Iowa air refueling wing supports NATO AWACS missions
By Air Force Staff Sgt. Daniel Ter Haar, Iowa Air National Guard
/ Published February 24, 2017
NATO AIR BASE GEILENKIRCHEN, Germany -- This month, members of the Iowa Air National Guard's 185th Air Refueling Wing based in Sioux City, Iowa, are refueling NATO Airborne Warning and Control System aircraft while assigned here.
Approximately 40 members from the 185th are in Germany for two weeks supporting NATO missions.
The AWACS involves multifaceted radar equipped aircraft that provide surveillance and command and control for NATO areas of responsibility. Onboard aircraft crews provide communications and control for U.S. and partner nations, while also keeping a close eye on potential adversaries. These missions require long flight times and inflight refueling provided by Air Guard units like the 185th.
According to Royal Netherlands Air Force Capt. André Bongers, a public affairs officer stationed at Geilenkirchen, the long-standing partnership with the Air Guard is important to maintaining stability in the region.
‘A Very Successful Partnership’
"This has always been a very successful partnership. During 40 weeks per year the Air Guard provides essential training to the NATO E-3A Component. This is vital because pilots at the E-3A Component normally stay around for only four years,” Bongers said. “This means there’s a high demand for training to ensure new crew members are combat ready. The high level of professionalism and flexibility delivered by the Air Guard is of great importance to get the right amount of training."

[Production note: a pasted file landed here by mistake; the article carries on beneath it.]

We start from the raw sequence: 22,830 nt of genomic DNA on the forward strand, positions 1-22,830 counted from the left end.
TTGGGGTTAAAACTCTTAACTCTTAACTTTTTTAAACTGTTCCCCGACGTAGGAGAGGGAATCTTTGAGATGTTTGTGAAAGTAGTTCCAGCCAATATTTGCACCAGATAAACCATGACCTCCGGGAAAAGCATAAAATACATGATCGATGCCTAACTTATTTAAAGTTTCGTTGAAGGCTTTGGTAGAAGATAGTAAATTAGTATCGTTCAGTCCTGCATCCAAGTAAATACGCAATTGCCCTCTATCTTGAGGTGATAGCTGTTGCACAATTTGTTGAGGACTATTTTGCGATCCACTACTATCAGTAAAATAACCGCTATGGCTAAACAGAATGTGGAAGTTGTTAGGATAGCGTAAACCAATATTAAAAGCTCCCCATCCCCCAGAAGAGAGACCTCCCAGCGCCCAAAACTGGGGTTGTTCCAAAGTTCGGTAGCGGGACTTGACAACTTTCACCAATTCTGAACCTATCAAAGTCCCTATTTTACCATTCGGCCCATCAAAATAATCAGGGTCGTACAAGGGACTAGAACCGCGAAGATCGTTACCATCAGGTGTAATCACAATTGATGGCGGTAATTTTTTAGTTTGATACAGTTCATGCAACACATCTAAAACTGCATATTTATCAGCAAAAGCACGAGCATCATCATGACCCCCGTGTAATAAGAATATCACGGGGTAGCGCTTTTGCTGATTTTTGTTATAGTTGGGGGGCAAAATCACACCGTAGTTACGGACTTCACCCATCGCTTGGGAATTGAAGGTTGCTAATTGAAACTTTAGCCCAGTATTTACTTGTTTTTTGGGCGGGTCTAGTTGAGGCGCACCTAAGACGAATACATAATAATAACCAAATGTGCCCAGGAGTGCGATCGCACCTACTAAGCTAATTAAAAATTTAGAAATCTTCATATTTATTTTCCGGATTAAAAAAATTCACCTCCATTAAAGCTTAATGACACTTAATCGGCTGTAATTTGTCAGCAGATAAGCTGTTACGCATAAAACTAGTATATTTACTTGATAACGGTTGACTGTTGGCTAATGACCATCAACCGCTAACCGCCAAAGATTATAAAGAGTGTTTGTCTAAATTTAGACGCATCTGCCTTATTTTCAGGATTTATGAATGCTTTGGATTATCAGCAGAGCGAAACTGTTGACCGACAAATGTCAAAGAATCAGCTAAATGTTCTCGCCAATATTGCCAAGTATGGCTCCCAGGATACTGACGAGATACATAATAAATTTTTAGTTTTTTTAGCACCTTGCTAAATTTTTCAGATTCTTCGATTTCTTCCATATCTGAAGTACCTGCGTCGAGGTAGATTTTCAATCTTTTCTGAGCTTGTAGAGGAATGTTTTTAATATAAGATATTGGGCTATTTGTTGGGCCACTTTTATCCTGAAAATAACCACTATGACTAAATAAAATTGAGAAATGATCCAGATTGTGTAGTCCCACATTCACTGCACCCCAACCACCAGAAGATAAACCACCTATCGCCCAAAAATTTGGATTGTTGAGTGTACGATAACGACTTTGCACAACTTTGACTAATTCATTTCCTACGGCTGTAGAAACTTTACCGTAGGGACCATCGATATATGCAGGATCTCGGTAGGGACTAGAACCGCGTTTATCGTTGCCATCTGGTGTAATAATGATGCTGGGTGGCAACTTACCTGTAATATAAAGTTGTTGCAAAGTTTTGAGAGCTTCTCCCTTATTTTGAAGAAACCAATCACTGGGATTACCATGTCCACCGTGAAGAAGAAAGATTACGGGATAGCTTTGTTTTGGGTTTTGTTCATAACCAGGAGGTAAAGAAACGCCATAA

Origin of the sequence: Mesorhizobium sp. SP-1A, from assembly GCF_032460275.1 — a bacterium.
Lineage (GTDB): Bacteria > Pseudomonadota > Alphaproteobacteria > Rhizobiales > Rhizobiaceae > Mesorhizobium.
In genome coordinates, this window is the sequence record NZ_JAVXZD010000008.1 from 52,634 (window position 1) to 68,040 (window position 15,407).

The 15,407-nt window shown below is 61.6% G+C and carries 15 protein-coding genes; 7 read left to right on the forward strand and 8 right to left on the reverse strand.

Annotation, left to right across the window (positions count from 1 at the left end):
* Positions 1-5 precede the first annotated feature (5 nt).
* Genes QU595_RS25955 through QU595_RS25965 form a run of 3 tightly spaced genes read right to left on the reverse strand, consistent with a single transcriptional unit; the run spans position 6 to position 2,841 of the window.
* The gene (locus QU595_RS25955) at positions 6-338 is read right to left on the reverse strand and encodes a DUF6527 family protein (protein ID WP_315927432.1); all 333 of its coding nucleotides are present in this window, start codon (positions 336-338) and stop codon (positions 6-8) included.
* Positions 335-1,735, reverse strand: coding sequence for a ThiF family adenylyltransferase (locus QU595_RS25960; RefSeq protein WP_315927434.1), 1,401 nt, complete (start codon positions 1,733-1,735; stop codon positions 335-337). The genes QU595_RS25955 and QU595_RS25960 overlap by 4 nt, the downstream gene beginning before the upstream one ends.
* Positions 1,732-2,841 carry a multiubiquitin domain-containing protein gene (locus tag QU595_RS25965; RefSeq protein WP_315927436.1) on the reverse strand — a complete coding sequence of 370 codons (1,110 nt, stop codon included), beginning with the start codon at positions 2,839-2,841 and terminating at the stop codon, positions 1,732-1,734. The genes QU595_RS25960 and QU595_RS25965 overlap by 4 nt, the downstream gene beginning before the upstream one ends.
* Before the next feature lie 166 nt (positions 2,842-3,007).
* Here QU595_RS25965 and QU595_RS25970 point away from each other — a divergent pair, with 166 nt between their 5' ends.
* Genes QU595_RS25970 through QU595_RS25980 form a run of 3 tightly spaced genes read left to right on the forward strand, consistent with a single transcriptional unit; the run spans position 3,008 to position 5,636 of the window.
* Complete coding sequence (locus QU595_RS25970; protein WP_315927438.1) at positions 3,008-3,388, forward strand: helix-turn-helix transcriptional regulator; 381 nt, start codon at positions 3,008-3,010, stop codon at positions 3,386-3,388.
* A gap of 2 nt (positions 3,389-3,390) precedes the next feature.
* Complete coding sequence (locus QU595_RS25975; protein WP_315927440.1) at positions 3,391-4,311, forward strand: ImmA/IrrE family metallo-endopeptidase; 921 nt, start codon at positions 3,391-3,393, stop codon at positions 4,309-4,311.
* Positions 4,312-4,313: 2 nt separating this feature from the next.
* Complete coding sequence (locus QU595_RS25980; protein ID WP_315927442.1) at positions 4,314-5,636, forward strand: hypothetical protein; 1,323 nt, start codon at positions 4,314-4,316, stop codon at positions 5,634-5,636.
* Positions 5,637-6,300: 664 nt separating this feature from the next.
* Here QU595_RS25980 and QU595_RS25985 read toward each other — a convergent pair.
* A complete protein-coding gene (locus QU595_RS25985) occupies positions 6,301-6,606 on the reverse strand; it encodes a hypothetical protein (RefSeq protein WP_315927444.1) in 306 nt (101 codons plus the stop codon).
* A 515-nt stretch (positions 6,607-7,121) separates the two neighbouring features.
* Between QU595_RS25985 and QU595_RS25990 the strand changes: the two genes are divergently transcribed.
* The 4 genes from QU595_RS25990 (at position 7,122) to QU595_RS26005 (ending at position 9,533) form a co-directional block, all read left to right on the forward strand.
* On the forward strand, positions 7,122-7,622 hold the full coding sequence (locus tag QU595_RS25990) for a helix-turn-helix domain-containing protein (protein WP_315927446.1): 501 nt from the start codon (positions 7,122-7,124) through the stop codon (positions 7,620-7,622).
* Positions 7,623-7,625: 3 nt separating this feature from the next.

NATO AWACS play a critical role in many ongoing missions in the region, Bongers said, such as counter-Islamic State of Iraq and Syria operations, Eastern Europe surveillances and Mediterranean maritime operations. He said they also fly for high visibility events such as the recent NATO summit in Warsaw and big regional exercises like Red Flag and Arctic Challenge.
According to Air Force Lt. Col. Joseph Bosch, the Air National Guard’s liaison in Geilenkirchen, the Air Guard has been working with NATO forces since 2015. Bosch also said that the Air Guard brings a level of unmatched experience to refueling operations, especially units like the 185th.
"It is always a pleasure having the 185th. This wing has a special dedication to this mission and shows time and again how much they love our mission here. Sioux City always brings their "A" game to make this special spot better than when they arrived," Bosch said.
The 185th will remain in Germany until the end of the week and will be followed by another Air Guard unit from Topeka, Kansas.